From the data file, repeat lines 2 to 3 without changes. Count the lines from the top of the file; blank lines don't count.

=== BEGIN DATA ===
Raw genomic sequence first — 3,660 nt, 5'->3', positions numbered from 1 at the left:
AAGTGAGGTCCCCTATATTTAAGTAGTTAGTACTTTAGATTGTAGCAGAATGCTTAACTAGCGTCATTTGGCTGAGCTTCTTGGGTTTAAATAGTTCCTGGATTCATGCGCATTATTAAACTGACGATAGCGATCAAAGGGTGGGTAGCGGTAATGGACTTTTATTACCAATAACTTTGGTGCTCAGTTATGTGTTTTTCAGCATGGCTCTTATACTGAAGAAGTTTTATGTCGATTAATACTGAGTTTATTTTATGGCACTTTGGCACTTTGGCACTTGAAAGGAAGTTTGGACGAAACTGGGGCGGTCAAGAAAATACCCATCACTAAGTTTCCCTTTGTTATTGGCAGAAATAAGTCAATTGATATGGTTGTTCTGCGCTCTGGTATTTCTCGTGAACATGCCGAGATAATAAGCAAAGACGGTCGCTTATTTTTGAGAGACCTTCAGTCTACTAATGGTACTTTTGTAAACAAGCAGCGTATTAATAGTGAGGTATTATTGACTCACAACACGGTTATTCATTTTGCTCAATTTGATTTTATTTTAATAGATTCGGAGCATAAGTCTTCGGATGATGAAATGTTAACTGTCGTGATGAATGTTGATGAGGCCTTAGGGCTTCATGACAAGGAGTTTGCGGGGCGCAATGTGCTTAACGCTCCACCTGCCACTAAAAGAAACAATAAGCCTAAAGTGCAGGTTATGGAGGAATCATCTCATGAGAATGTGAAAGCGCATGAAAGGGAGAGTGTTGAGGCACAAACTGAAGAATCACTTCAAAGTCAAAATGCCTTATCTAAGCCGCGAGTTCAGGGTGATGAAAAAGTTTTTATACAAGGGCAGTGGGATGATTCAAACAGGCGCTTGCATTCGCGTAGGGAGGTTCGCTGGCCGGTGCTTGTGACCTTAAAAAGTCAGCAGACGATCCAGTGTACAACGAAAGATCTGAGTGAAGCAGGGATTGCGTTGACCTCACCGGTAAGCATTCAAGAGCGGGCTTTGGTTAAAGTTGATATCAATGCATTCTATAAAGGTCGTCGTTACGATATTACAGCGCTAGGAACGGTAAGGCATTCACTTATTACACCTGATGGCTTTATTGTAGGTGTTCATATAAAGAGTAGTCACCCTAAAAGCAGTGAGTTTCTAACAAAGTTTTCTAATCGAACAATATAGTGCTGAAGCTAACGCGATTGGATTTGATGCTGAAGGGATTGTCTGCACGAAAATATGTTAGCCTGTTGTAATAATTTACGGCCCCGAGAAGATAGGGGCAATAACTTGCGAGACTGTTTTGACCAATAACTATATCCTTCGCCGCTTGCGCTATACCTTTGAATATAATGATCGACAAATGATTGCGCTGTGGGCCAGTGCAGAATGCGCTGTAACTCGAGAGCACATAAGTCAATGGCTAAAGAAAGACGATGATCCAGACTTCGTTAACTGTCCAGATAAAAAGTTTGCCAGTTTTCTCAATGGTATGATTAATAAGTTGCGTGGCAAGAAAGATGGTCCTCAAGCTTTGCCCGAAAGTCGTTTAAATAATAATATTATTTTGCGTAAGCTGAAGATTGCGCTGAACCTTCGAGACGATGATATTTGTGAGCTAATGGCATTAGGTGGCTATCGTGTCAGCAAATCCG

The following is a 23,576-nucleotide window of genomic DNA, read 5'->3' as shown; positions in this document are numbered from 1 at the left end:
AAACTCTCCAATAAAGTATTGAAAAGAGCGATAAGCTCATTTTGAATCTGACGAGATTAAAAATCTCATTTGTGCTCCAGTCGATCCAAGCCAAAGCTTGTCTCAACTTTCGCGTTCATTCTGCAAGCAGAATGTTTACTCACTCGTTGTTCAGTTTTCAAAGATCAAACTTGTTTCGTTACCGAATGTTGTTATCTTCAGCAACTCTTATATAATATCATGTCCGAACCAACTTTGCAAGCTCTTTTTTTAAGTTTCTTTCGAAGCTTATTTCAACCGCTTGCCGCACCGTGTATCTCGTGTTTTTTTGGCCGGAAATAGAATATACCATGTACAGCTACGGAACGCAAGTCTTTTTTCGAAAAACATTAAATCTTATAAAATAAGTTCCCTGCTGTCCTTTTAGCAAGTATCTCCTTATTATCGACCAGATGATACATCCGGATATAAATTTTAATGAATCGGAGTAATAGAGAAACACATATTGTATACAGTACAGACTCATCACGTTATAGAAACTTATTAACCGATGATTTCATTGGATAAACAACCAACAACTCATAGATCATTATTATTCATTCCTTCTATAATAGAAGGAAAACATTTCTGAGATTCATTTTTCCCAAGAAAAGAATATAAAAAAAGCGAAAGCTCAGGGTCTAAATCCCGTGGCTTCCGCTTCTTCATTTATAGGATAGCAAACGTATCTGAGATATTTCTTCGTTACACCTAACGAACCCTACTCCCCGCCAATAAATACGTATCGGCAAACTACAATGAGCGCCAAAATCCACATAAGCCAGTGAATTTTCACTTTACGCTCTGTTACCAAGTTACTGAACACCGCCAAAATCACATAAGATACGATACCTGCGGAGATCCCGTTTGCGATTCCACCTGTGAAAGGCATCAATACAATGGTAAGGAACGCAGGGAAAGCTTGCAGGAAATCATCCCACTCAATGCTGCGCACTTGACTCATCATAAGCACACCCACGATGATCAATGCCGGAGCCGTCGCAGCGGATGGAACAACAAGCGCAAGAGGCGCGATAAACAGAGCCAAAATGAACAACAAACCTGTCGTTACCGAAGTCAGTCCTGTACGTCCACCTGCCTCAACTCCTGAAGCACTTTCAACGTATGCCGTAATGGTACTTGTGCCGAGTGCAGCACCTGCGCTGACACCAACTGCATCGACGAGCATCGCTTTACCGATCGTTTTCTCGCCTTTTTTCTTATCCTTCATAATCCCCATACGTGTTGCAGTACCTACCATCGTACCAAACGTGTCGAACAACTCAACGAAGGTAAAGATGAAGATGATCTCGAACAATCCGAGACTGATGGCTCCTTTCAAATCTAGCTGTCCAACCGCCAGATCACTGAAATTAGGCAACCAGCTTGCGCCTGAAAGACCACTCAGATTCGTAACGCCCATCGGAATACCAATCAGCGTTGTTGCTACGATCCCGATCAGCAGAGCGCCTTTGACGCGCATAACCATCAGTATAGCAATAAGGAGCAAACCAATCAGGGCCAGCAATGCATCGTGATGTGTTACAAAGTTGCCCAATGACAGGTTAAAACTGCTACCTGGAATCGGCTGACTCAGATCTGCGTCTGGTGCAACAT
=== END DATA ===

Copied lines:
AAGTGAGGTCCCCTATATTTAAGTAGTTAGTACTTTAGATTGTAGCAGAATGCTTAACTAGCGTCATTTGGCTGAGCTTCTTGGGTTTAAATAGTTCCTGGATTCATGCGCATTATTAAACTGACGATAGCGATCAAAGGGTGGGTAGCGGTAATGGACTTTTATTACCAATAACTTTGGTGCTCAGTTATGTGTTTTTCAGCATGGCTCTTATACTGAAGAAGTTTTATGTCGATTAATACTGAGTTTATTTTATGGCACTTTGGCACTTTGGCACTTGAAAGGAAGTTTGGACGAAACTGGGGCGGTCAAGAAAATACCCATCACTAAGTTTCCCTTTGTTATTGGCAGAAATAAGTCAATTGATATGGTTGTTCTGCGCTCTGGTATTTCTCGTGAACATGCCGAGATAATAAGCAAAGACGGTCGCTTATTTTTGAGAGACCTTCAGTCTACTAATGGTACTTTTGTAAACAAGCAGCGTATTAATAGTGAGGTATTATTGACTCACAACACGGTTATTCATTTTGCTCAATTTGATTTTATTTTAATAGATTCGGAGCATAAGTCTTCGGATGATGAAATGTTAACTGTCGTGATGAATGTTGATGAGGCCTTAGGGCTTCATGACAAGGAGTTTGCGGGGCGCAATGTGCTTAACGCTCCACCTGCCACTAAAAGAAACAATAAGCCTAAAGTGCAGGTTATGGAGGAATCATCTCATGAGAATGTGAAAGCGCATGAAAGGGAGAGTGTTGAGGCACAAACTGAAGAATCACTTCAAAGTCAAAATGCCTTATCTAAGCCGCGAGTTCAGGGTGATGAAAAAGTTTTTATACAAGGGCAGTGGGATGATTCAAACAGGCGCTTGCATTCGCGTAGGGAGGTTCGCTGGCCGGTGCTTGTGACCTTAAAAAGTCAGCAGACGATCCAGTGTACAACGAAAGATCTGAGTGAAGCAGGGATTGCGTTGACCTCACCGGTAAGCATTCAAGAGCGGGCTTTGGTTAAAGTTGATATCAATGCATTCTATAAAGGTCGTCGTTACGATATTACAGCGCTAGGAACGGTAAGGCATTCACTTATTACACCTGATGGCTTTATTGTAGGTGTTCATATAAAGAGTAGTCACCCTAAAAGCAGTGAGTTTCTAACAAAGTTTTCTAATCGAACAATATAGTGCTGAAGCTAACGCGATTGGATTTGATGCTGAAGGGATTGTCTGCACGAAAATATGTTAGCCTGTTGTAATAATTTACGGCCCCGAGAAGATAGGGGCAATAACTTGCGAGACTGTTTTGACCAATAACTATATCCTTCGCCGCTTGCGCTATACCTTTGAATATAATGATCGACAAATGATTGCGCTGTGGGCCAGTGCAGAATGCGCTGTAACTCGAGAGCACATAAGTCAATGGCTAAAGAAAGACGATGATCCAGACTTCGTTAACTGTCCAGATAAAAAGTTTGCCAGTTTTCTCAATGGTATGATTAATAAGTTGCGTGGCAAGAAAGATGGTCCTCAAGCTTTGCCCGAAAGTCGTTTAAATAATAATATTATTTTGCGTAAGCTGAAGATTGCGCTGAACCTTCGAGACGATGATATTTGTGAGCTAATGGCATTAGGTGGCTATCGTGTCAGCAAATCCG

The following is a 23,576-nucleotide window of genomic DNA, read 5'->3' as shown; positions in this document are numbered from 1 at the left end: